It seems that the role of active black holes in the production of high-energy neutrinos has been confirmed. Physicists have traced ghost particles to the heart of a galaxy for the second time.

We can use the neutrinos' properties to understand their home environments with this finding.

A beautiful barred spiral located around 47 million light-years away, known as the SquidGalaxy, is a well- studied object.

Scientists have counted tens of neutrinos coming from its direction.

There was a single TeV particle tracked to an extragalactic source that was traced to a blazar some 3.8 billion light-years away.

The new collection of data was obtained over the course of a decade.

It is possible to single out a source. Francis Halzen of the University of Wisconsin-Madison is the principal investigator of IceCube.

It's not yet enough to answer all our questions, but they are the next big step towards the realization of neutrino astronomy.

Neutrinos are small particles produced by radioactive decay.

They are among the most abundant particles in the universe. Right now they are streaming through you. It's difficult to detect them because they barely interact with anything.

Normal matter in the universe may be smoke and shadows. They are called ghost particles because of this.

They're so potentially useful to study because of this very property. They travel in a straight line because they aren't affected by the Universe.

Powerful jets generated in the extreme environment around a black hole are examples of processes that produce high-energy neutrinos.

We need to find the neutrinos to learn about these factories. When the neutrinos interact with atoms, photodetectors look for a shower of light produced.

The IceCube observatory with the Milky Way overhead.
The IceCube Lab at night, with the Milky Way visible overhead. (Martin Wolf/IceCube/NSF)

This is how a tight, international collaboration, carefully analyzing 10 years' worth of data collected by the observatory, was able to identify 80 high-energy neutrinos in the 1.5 to 15 TeV range.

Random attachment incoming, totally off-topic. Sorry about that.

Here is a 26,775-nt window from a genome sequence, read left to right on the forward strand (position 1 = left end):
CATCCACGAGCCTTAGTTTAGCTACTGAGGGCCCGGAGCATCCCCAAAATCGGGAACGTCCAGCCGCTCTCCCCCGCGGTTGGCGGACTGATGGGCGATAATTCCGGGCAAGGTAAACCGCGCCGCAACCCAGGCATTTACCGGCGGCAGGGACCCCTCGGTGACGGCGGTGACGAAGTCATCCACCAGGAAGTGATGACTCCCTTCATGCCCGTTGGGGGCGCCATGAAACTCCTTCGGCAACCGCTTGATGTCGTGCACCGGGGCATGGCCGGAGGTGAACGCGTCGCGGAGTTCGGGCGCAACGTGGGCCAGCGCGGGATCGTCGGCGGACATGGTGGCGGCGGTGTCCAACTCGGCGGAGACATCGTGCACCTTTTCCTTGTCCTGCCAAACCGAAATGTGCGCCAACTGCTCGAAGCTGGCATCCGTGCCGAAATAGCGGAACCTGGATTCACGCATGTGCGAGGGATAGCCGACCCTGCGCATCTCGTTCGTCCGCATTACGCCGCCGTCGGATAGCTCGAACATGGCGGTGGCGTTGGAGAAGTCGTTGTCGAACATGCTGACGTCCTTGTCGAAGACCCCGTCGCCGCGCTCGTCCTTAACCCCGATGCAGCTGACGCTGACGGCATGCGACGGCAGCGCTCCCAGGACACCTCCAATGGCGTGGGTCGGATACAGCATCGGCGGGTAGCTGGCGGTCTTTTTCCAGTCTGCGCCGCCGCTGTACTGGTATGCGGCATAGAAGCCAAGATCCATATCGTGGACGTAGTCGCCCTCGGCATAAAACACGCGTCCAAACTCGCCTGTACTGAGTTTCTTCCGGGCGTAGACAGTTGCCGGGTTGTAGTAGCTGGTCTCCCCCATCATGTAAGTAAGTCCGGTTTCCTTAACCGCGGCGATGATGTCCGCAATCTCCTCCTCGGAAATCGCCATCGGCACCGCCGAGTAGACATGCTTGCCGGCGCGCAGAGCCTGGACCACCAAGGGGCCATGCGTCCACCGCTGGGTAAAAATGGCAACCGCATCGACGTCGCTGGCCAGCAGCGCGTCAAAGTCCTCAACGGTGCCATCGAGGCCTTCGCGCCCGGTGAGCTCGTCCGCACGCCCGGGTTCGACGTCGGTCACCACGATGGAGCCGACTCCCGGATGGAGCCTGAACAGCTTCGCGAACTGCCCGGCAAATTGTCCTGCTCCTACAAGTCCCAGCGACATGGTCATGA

We have already noted that the galaxy is an active one. The black hole at the center of the barred spiral is consuming matter at a rapid rate from the surrounding space.

The black hole is surrounded by a large disk of dust and gas. The gravity of the torus and disk causes insane amounts of heat and light.

Some of the material doesn't end up in the black hole. Scientists think that some of it gets accelerated along the black hole's magnetic field lines to the poles, where it is launched into space in the form of powerful jets ofplasma that punch through space almost at light speed.

If the jet is pointed in our direction, TXS 0506+056 is a blazar, and analysis shows its 300 TeV neutrino was produced in the jet.

The jet doesn't point in our direction. A lot of the high-energy light from the active galactic nucleus is obscured by dense dust. It's possible that the neutrinos could be used to investigate a black hole.

According to a physicist at Michigan State University, recent models of the black hole environments suggest that gas, dust, and radiation should block the gamma rays.

Our understanding of the environments around black holes will be improved by this detection.

According to the team, the discovery suggests that active galactic nuclei make a significant contribution to the neutrino population.

They say that the discovery is a breakthrough for astronomy and that it could become one of the cornerstones of the field in the future.

An ambitious project to expand our understanding of the Universe was started several years ago by the National Science Foundation.

This new and exciting field that promises insights into the undiscovered power of massive black holes, and other fundamental properties of the universe, is just the beginning of this new and exciting field.

The research has appeared in a journal.